The days of swipe-and-sign credit card processing are dwindling. In the wake of identity theft and large-scale data breaches, both retailers and shoppers worldwide have begun demanding greater security.
Traditional credit cards are being replaced by chip-enabled payment technologies developed by Europay, MasterCard and Visa (EMV). Cards now come along with a smart chip that must be authorized and scanned with each transaction.
The chip interacts with the merchant’s POS device to make sure the payment card, combined with a PIN number or signature, belongs to the person using the card and is valid. This kind of chip technology adds layers of security against fraud and is virtually impossible to duplicate.
The end result is safer retail shopping (and far less credit card fraud). Even if you aren’t concerned about the safety of your credit card processing, the legality of it is important. As of October 1, 2015, the financial liability resulting from fraudulent counterfeit, lost or stolen card-present transactions falls on the merchant in the case that the merchant’s terminal is not enabled for a chip and someone uses a chip card.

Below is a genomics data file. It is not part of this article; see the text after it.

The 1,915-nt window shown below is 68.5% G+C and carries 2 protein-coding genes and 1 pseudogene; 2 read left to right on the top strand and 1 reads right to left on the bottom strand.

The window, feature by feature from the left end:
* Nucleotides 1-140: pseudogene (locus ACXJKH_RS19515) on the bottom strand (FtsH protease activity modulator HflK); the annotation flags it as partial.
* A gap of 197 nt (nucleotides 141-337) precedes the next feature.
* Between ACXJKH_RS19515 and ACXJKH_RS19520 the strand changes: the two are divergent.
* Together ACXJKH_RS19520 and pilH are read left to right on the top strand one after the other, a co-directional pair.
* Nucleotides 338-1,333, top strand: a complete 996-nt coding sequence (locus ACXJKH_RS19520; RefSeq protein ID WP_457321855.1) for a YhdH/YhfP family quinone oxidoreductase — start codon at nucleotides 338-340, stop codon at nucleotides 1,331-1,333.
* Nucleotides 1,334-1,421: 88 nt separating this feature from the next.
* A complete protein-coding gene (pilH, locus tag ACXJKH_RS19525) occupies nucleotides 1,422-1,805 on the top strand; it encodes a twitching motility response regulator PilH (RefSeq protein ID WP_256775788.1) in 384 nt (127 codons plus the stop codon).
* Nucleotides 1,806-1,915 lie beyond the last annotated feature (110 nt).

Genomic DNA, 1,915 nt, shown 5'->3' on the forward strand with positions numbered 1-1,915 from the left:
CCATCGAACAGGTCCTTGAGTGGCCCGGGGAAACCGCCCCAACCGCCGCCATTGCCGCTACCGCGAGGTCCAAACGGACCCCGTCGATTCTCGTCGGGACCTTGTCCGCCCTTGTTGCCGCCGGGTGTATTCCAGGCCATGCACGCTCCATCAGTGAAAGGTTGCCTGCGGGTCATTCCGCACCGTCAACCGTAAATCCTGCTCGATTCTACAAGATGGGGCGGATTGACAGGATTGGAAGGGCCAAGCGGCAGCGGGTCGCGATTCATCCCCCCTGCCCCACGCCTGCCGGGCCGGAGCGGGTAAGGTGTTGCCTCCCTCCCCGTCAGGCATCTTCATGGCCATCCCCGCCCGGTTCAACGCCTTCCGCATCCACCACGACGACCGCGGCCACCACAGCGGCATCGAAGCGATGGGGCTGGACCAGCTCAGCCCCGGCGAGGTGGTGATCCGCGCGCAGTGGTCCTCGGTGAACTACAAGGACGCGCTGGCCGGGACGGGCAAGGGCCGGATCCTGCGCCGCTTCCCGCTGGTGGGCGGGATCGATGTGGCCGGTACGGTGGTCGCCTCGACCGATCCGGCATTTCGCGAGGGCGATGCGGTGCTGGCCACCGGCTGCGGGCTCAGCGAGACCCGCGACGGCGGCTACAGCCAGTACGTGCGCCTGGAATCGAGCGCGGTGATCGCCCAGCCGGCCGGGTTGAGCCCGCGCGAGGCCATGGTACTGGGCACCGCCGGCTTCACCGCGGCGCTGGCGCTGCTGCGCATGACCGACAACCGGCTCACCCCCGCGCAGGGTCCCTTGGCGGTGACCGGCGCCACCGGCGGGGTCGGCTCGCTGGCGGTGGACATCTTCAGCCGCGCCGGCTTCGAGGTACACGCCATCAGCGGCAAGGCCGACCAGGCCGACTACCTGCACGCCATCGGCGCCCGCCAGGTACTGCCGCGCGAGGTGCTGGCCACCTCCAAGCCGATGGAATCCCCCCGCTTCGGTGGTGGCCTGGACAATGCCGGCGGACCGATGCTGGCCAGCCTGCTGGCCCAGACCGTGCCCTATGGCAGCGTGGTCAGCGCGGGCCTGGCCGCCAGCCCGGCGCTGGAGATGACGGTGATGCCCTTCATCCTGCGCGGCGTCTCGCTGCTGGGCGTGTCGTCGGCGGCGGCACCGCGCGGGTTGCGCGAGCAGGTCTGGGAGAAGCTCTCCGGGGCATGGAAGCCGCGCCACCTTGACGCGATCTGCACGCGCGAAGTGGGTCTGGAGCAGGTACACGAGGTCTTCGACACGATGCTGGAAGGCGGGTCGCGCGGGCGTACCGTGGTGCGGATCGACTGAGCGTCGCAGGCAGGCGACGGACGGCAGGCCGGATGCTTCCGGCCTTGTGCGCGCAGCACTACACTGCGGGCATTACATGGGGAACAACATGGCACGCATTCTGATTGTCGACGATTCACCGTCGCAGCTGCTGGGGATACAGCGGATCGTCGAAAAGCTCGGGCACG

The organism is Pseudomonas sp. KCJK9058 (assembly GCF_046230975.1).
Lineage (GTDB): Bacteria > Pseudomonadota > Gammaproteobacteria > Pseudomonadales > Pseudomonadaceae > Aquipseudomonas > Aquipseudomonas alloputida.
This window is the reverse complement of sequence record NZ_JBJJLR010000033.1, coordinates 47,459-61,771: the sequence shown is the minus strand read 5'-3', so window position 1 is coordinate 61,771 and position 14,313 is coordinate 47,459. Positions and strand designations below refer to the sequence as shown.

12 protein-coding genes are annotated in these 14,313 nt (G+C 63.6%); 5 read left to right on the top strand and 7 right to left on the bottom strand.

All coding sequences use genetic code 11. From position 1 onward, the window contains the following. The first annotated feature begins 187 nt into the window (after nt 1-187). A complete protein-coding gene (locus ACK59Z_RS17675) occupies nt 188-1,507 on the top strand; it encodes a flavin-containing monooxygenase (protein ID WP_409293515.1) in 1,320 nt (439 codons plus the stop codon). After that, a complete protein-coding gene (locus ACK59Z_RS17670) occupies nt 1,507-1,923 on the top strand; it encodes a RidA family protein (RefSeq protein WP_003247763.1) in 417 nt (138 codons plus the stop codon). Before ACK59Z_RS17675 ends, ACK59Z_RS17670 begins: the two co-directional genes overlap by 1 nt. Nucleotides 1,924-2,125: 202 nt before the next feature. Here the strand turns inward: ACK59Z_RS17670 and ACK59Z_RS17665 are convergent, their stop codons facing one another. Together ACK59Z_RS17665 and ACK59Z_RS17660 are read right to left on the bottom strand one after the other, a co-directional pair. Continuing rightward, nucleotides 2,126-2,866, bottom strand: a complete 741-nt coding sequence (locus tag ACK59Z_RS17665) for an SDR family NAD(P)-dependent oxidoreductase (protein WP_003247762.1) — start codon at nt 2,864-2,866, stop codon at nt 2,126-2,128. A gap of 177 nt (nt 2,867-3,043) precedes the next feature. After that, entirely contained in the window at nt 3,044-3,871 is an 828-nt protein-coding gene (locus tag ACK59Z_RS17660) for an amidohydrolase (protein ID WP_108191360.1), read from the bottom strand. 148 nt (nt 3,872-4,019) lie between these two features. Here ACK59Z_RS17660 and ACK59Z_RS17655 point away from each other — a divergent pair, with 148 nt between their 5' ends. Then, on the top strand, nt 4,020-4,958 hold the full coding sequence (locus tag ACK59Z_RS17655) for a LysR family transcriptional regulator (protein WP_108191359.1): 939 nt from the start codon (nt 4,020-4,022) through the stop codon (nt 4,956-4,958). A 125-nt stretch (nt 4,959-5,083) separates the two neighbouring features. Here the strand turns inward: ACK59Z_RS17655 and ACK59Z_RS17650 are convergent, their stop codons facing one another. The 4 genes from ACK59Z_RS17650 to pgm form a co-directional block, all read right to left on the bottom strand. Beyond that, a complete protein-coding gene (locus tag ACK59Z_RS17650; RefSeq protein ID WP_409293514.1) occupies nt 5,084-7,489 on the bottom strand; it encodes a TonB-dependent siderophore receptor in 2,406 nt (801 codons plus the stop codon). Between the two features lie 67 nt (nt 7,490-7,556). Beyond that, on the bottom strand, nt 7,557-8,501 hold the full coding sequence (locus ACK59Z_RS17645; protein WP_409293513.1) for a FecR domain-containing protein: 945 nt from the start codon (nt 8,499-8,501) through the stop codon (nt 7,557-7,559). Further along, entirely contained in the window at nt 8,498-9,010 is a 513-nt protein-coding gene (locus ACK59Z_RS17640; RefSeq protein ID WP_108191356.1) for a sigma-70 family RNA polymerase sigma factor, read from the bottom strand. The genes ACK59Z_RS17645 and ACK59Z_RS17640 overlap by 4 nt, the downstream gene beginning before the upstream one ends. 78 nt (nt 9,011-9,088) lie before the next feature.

While there is no law that says you must switch to EMV-enabled equipment, the liability could fall to you, costing you the time and money surrounding a lawsuit.
Still confused? Luckily, BluePay has created a helpful infographic that sheds light on this new liability shift:
For additional information regarding EMV Credit Card Processing, check out BluePay.